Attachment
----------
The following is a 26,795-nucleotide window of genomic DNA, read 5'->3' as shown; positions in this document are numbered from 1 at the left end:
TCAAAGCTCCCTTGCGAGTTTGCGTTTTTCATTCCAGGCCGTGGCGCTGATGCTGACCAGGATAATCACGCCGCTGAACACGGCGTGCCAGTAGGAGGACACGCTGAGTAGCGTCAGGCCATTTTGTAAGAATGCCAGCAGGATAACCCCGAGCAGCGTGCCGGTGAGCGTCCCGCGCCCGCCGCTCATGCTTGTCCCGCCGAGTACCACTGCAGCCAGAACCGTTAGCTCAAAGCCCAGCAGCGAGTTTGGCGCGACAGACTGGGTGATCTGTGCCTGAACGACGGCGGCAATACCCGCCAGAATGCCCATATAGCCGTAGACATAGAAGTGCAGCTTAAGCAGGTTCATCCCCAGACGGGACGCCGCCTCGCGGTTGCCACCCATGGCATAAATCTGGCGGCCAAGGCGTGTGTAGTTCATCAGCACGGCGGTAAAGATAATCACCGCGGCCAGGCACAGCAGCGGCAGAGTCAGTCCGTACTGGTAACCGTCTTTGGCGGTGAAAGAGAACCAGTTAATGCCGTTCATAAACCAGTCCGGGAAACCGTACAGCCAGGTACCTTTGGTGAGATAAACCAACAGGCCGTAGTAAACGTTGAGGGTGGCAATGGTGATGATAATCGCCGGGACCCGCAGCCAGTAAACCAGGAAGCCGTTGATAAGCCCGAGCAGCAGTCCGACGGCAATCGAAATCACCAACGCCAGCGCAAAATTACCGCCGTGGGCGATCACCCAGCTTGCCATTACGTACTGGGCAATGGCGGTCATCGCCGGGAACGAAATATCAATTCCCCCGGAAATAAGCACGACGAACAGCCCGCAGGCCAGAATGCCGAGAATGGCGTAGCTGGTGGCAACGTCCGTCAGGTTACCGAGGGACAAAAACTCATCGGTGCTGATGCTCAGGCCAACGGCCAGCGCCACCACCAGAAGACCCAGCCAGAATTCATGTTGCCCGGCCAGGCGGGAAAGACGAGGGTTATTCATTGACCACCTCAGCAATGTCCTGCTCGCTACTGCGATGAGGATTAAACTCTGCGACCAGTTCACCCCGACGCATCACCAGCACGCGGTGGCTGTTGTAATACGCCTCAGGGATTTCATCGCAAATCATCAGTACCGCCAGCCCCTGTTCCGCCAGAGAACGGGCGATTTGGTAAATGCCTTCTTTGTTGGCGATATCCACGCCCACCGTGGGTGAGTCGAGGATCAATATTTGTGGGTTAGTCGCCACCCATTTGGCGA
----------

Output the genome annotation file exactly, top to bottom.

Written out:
The following is a 26,795-nucleotide window of genomic DNA, read 5'->3' as shown; positions in this document are numbered from 1 at the left end:
TCAAAGCTCCCTTGCGAGTTTGCGTTTTTCATTCCAGGCCGTGGCGCTGATGCTGACCAGGATAATCACGCCGCTGAACACGGCGTGCCAGTAGGAGGACACGCTGAGTAGCGTCAGGCCATTTTGTAAGAATGCCAGCAGGATAACCCCGAGCAGCGTGCCGGTGAGCGTCCCGCGCCCGCCGCTCATGCTTGTCCCGCCGAGTACCACTGCAGCCAGAACCGTTAGCTCAAAGCCCAGCAGCGAGTTTGGCGCGACAGACTGGGTGATCTGTGCCTGAACGACGGCGGCAATACCCGCCAGAATGCCCATATAGCCGTAGACATAGAAGTGCAGCTTAAGCAGGTTCATCCCCAGACGGGACGCCGCCTCGCGGTTGCCACCCATGGCATAAATCTGGCGGCCAAGGCGTGTGTAGTTCATCAGCACGGCGGTAAAGATAATCACCGCGGCCAGGCACAGCAGCGGCAGAGTCAGTCCGTACTGGTAACCGTCTTTGGCGGTGAAAGAGAACCAGTTAATGCCGTTCATAAACCAGTCCGGGAAACCGTACAGCCAGGTACCTTTGGTGAGATAAACCAACAGGCCGTAGTAAACGTTGAGGGTGGCAATGGTGATGATAATCGCCGGGACCCGCAGCCAGTAAACCAGGAAGCCGTTGATAAGCCCGAGCAGCAGTCCGACGGCAATCGAAATCACCAACGCCAGCGCAAAATTACCGCCGTGGGCGATCACCCAGCTTGCCATTACGTACTGGGCAATGGCGGTCATCGCCGGGAACGAAATATCAATTCCCCCGGAAATAAGCACGACGAACAGCCCGCAGGCCAGAATGCCGAGAATGGCGTAGCTGGTGGCAACGTCCGTCAGGTTACCGAGGGACAAAAACTCATCGGTGCTGATGCTCAGGCCAACGGCCAGCGCCACCACCAGAAGACCCAGCCAGAATTCATGTTGCCCGGCCAGGCGGGAAAGACGAGGGTTATTCATTGACCACCTCAGCAATGTCCTGCTCGCTACTGCGATGAGGATTAAACTCTGCGACCAGTTCACCCCGACGCATCACCAGCACGCGGTGGCTGTTGTAATACGCCTCAGGGATTTCATCGCAAATCATCAGTACCGCCAGCCCCTGTTCCGCCAGAGAACGGGCGATTTGGTAAATGCCTTCTTTGTTGGCGATATCCACGCCCACCGTGGGTGAGTCGAGGATCAATATTTGTGGGTTAGTCGCCACCCATTTGGCGA